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Triptych with the Triumph of Death and the Last Judgement by Hermann tom Ring
The Ten Virgins by John Melhuish Strudwick
The Wise Virgins by Erhard Küng

Hermann tom Ring

Triptych with the Triumph of Death and the Last Judgement , c.1550–55, Oil on panel, Centre panel: 82 x 75 cm; side panels 81 x 30 cm, Museum Catharijneconvent, Utrecht, ABM s40, Album / Alamy Stock Photo

John Melhuish Strudwick

The Ten Virgins, c.1884 (?), Oil on canvas, 74 x 153 cm, Private Collection, Asar Studios / Alamy Stock Photo

Erhard Küng

The Wise Virgins, c.1460–81, Stone sculpture, Main portal, Bern Minster, Switzerland, Arco Images GmbH / Alamy Stock Photo

Waiting for God

Comparative Commentary by

The parable of the Wise and Foolish Maidens is told as part of Jesus’s discourse on the end of days. Having left the Temple, he talks of its destruction, leading the disciples to ask, ‘Tell us, when will this be?’ (Matthew 24:3). Although ultimately, the answer to this question is ‘only God knows’, Jesus’s reply constitutes the remainder of chapter 24 of Matthew’s Gospel, as well as the whole of chapter 25. He enumerates the signs of the second coming, and gives the first suggestions about the need to be prepared, of which the parable of the Wise and Foolish Maidens will be the clearest illustration.

Before he gets to that, though, he explains how those present, ‘will see the Son of man coming on the clouds of heaven with power and great glory’, and that, ‘he will send out his angels with a loud trumpet call’ (Matthew 24:30–31), precisely as illustrated by Hermann tom Ring.

Matthew 24 ends with a renewed emphasis on the necessity for watchfulness. It is the good servant, he says, who is always ready to serve his master. As the parable of the Wise and Foolish Maidens comes immediately after this, at the beginning of Matthew 25, it should be understood in the light of the good servant, implying that we should, certainly, be watchful for the signs of the bridegroom’s arrival, but above all should be ready, whenever it should be.

In John Melhuish Strudwick’s The Ten Virgins, the pile of leaves at the door implies that the foolish have been gone for too long: effectively, it says that their unpreparedness was a way of life. For the wise maidens, being well equipped with oil, and therefore in terms of the meaning of the parable, being well equipped spiritually, was clearly ingrained. But it does also remind us that Jesus’s parables are specific to the lesson he is teaching at that point in his ministry. It is earlier in the Gospel that he says, ‘Ask, and it will be given you; seek, and you will find; knock, and it will be opened to you’ (Matthew 7:7), but that was in the context of behaviour towards others, here we need to pray that our faith is strong. For ultimately, while we should not judge (Matthew 7:1–2), Jesus will. In this case, if we have not made whatever preparations we can for the arrival of our Saviour, it will be too late to knock.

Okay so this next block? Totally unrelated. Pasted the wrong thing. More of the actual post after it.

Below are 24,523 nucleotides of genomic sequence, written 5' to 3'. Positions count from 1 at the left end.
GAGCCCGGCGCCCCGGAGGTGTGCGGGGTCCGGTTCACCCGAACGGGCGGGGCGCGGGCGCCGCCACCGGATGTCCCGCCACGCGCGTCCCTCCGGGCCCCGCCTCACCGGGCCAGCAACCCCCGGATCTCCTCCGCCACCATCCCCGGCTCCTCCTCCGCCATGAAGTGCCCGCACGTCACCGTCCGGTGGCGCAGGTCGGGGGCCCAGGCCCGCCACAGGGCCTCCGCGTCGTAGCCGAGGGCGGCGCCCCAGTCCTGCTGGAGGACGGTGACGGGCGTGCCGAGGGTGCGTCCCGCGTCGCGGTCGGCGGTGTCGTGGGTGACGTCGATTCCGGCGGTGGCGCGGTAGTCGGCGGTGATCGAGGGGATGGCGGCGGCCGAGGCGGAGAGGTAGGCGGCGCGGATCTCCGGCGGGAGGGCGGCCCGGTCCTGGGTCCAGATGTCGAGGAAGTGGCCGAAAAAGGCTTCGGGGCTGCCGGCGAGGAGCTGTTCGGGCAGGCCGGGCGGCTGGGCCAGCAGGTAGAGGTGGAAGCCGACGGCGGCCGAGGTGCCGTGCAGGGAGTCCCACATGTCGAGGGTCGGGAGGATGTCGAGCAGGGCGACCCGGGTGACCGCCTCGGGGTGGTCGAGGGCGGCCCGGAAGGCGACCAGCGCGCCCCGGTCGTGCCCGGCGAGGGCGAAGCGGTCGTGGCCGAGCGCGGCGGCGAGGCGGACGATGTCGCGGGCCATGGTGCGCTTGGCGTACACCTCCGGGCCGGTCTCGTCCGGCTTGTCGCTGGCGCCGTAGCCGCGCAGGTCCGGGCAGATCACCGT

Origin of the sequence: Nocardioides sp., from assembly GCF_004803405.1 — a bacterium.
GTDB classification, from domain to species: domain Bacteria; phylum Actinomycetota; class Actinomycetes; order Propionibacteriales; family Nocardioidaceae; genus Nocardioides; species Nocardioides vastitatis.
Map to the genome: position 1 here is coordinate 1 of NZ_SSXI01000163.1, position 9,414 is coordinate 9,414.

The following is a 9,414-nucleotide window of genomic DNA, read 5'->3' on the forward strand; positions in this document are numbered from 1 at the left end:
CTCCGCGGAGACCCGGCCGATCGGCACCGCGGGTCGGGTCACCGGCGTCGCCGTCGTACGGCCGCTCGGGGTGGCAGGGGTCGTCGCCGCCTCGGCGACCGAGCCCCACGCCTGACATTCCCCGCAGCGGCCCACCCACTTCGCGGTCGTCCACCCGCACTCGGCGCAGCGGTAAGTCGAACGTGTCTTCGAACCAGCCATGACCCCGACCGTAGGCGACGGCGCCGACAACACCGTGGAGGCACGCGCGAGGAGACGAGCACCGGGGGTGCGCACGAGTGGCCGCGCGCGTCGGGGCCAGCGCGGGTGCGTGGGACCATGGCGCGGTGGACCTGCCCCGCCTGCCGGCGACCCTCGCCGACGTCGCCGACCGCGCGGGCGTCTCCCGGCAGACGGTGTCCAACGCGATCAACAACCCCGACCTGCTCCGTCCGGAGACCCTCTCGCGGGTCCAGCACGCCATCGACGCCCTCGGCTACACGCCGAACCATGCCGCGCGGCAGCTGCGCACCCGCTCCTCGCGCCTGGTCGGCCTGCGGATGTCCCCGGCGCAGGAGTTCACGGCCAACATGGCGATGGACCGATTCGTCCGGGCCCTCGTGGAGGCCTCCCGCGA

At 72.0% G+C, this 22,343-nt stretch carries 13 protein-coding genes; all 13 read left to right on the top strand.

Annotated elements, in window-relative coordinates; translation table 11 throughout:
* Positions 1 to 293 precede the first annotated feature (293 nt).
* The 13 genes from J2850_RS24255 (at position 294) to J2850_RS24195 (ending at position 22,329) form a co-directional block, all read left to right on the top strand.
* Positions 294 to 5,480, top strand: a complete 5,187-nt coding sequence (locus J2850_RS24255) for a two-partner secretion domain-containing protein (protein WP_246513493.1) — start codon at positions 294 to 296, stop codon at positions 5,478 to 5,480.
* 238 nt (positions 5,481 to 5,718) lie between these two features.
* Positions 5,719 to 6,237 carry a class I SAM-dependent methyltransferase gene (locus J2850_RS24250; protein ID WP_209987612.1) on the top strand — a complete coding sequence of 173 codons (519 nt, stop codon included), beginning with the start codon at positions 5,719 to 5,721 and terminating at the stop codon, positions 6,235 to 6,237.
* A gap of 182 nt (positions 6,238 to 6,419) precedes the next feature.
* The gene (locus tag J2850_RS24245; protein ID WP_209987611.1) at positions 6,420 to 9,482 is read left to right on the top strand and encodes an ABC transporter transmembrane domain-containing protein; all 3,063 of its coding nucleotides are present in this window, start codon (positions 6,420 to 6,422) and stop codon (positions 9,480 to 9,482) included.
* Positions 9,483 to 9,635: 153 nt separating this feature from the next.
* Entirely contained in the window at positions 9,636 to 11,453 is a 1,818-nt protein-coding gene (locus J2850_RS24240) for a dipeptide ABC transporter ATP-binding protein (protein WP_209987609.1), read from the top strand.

Both Hermann tom Ring and Erhard Küng place the parable within the context of the Last Judgement. For tom Ring, the wise and the foolish are, quite simply, the blessed and the damned, led happily to Heaven holding their flaming lanterns aloft, or thrust into Hell with their extinguished lamps downturned. In Bern, often seen as the last of the great medieval Judgement portals, their presence flanking the doorway makes the entrance to the church the entrance to the marriage feast and reminds everyone on entering that they must be prepared not just now, but at all times.

The inclusion of the maidens as part of the Last Judgement is explained more fully by the continuation of Matthew 25. Our parable is followed by the parable of the Talents—an equivalent, which implies that we must invest in a good spiritual future (in much the same way that the wise maidens’ investment in the oil of faith led them to be rewarded with entry to the marriage): ‘for to every one who has will more be given’ (Matthew 25:26). Christ then explains how the sheep will be placed at his right hand and the goats at his left—just as we see the blessed and damned being separated both in the painting and above the portal. The chapter ends with the homily that establishes what would later become known as six of the Seven Acts of Mercy, so it is entirely fitting that Hermann tom Ring has one group of the elect personify these virtues.

The meaning of this particular parable has never been considered obscure, and is expounded with clarity in these three works. If we want to enter into eternity in communion with God—represented on earth by the body of the church—then being prepared for the arrival of Christ should be the habit of a lifetime, for we do not know when we will be judged.